Key points for Turkish elections: News analysis

Key points for Turkish elections: News analysis

MURAT YETKİN
Key points for Turkish elections: News analysis

Turkey has never seen an election campaign like this one for the snap elections of June 24.

When President Tayyip Erdoğan decided have the elections scheduled for November 19 to 16 months earlier upon the forcing of his main ally, Devlet Bahçeli of the Nationalist Movement Party (MHP) the calculations in the ruling Justice and Development Party (AK Parti) headquarters had focused on a few points.

The shape of economy was not promising with rising interest rates, rising inflation and budget deficit despite high growth and waiting for another 16 months could worsen the outlook which would mean loss of votes. Therefore, Erdoğan did not hesitate to go for early elections despite his standard rhetoric was to consider it as a weakness.

Secondly, the rally-around-the-flag factor which was high after the 2016 military coup attempt had started to fade away and also the nationalism factor kept high with the military campaigns against the outlawed Kurdistan Workers’ Party (PKK) in Syria and Iraq as it would not be that easy to keep them going for more than another year.

Thirdly, given the fragmented opposition a raid-type election could catch the parties other than AK Parti and MHP unprepared which would guarantee a re-election for Erdoğan, a majority in the parliament for the alliance and a place for the MHP in the Parliament despite it seemed impossible for MHP to exceed the 10 percent national threshold after the Good Party (İYİ) split.

It seems Erdoğan calculated that the opposition parties could not come together to form an alliance as he did with Bahçeli and people, even Kurdish voters would not vote for the Kurdish problem focused Peoples’ Democratic Party (HDP) because Erdoğan had explained everyone that they were the extensions of the terrorist PKK.

Kemal Kılıçdaroğlu, the chairman of the main opposition Republican People’s Party (CHP) proved the first assumption wrong by extending his hand to Meral Akşener of the İYİ Party as Akşener had already announced her candidacy but was about to be barred from being a candidate with some calendar restrictions due to very early announced election date. CHP loaned 15 members of parliament to İYİ in order to let them to form a group in the parliament which helped by-passing the problems challenging her, an opposition candidate against Erdoğan.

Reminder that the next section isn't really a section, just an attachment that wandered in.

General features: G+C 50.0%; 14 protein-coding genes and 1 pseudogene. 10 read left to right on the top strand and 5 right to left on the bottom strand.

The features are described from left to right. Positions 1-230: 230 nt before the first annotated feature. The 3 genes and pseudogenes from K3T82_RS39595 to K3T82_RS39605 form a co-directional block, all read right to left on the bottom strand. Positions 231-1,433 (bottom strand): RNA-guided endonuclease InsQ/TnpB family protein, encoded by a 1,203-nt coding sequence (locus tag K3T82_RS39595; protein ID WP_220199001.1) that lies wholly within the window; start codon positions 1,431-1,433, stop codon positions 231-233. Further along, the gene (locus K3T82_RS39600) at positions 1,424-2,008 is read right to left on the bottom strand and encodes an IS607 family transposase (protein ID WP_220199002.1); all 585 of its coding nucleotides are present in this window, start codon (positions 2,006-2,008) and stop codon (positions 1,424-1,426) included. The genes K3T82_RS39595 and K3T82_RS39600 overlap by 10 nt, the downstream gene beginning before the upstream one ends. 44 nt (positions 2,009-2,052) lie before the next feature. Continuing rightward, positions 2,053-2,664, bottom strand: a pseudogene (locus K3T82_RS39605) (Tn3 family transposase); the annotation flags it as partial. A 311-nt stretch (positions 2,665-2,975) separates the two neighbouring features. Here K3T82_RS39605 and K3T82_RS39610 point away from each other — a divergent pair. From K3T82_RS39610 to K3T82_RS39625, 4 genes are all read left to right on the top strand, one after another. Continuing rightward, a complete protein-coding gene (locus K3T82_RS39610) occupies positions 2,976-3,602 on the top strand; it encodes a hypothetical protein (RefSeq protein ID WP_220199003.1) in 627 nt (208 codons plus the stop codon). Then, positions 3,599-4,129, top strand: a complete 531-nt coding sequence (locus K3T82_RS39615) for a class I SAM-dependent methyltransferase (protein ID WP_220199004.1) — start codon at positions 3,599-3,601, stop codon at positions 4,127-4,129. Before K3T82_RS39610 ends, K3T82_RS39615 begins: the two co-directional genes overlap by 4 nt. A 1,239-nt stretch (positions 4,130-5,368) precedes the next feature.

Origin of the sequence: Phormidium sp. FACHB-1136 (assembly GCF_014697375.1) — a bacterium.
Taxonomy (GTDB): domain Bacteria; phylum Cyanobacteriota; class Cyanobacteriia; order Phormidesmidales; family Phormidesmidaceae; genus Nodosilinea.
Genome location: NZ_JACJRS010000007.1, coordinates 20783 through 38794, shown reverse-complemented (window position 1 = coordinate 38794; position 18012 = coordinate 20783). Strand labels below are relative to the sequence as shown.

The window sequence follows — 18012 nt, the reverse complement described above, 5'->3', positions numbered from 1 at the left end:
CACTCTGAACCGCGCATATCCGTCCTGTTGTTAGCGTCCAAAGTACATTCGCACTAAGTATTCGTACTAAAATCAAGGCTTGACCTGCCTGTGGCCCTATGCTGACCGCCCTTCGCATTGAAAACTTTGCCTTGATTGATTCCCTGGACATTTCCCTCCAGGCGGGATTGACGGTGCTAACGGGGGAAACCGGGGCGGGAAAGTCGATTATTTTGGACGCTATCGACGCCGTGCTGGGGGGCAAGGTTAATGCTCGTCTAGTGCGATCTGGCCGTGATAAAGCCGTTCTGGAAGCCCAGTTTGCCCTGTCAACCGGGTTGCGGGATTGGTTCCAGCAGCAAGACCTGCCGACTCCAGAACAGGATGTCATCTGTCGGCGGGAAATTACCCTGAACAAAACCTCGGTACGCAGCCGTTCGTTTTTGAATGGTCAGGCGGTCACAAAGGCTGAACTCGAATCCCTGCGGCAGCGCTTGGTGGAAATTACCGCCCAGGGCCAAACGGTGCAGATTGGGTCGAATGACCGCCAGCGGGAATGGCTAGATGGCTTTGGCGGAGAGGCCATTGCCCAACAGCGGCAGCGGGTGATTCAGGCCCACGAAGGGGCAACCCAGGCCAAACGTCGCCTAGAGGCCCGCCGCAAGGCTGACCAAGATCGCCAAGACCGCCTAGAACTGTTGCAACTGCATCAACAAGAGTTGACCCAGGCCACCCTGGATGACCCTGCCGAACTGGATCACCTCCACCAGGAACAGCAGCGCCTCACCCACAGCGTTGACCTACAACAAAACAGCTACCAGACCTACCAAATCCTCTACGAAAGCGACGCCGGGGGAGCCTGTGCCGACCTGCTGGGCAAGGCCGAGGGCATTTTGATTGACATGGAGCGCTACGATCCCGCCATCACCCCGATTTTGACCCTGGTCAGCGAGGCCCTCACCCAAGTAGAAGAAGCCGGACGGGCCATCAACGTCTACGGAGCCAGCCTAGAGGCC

Then another alliance was formed between CHP, İYİ and the conservative Felicity Party (SP) which means the AKP-MHP alliance now with the Greater Unity Party (BBP) joining them in order to decrease the handicaps of the election system to the less voted parties.

Then Kılıçdaroğlu had his second move by showing Muharrem İnce his rival within the CHP as the presidential candidate. İnce proved to be the surprise factor of this election. For the last 50 days, he addressed the crowds in nearly 110 rallies managed to become the voice of the anti-Erdoğan sentiments.

On the HDP front anti-Erdoğan voters either within the CHP or left of CHP and liberals realized that if the HDP is helped to exceed the 10 percent threshold, it could cost around 60 seats to Erdoğan in the 600 seat parliament and cause the Erdoğan-led alliance to lose parliamentary majority. So a tendency started to emerge in the anti-Erdoğan front spontaneously to vote for İnce for presidency and HDP for parliament, despite its former co-chairman Selahattin Demirtaş who is in prison was the HDP’s candidate. That would not be more than 2-3 percent but would be enough to place the HDP into the Parliament; a move not because people adore HDP with criticism that it cannot draw a clear line between itself and the PKK but because they wanted Erdoğan to lack parliamentary majority even if re-elected.

In a rally in Istanbul on June 22, Erdoğan said he could not understand how and why there are people voting for HDP.

Those who can’t afford should not use Yavuz Sultan Selim Bridge, says Erdoğan
Those who can’t afford should not use Yavuz Sultan Selim Bridge, says Erdoğan

Erdoğan seems sure about his re-election in the first round, if not in the second round on July 8 but not hundred percent sure about the parliamentary majority. His mentioning of the possibility of a coalition with other parties –another political tool that he used to despise as a weakness- if the alliance fails to get the majority in the parliament, made Bahçeli nervous; he wouldn’t want neither İYİ nor the HDP.

İnce on the other hand had three successive and successful rallies in İzmir, Ankara and İstanbul where total of energized millions were attracted despite sporadic heavy rain.

If Erdoğan is re-elected with full parliamentary majority, Turkey will start implementing the executive presidential system where all executive power will be with the president who will also be able to chair the group of the ruling party in the parliament, which means having a strong say in the parliament as well.

If İnce is elected he promises to change this system, also independent courts, free press and better relations with the West and neighbors.

IN PHOTOS: CHP candidate İnce promises ‘different tomorrow’ at final rally on eve of elections
CHP candidate İnce promises ‘different tomorrow’ at final rally on eve of elections

But even if İnce is not elected he will be called as the named who changed the entire political atmosphere, energizing people to rallies against Erdoğan’s invincible image.

This election campaign also gave a message to the Western politicians, media and public opinion about the democratic resilience of the Turkish people, if half of them are in support of Erdoğan no matter what is the state of economy or security, the other half is against despite all the drawbacks.

Turkey Elections 2018, Turkish elections, June 24 elections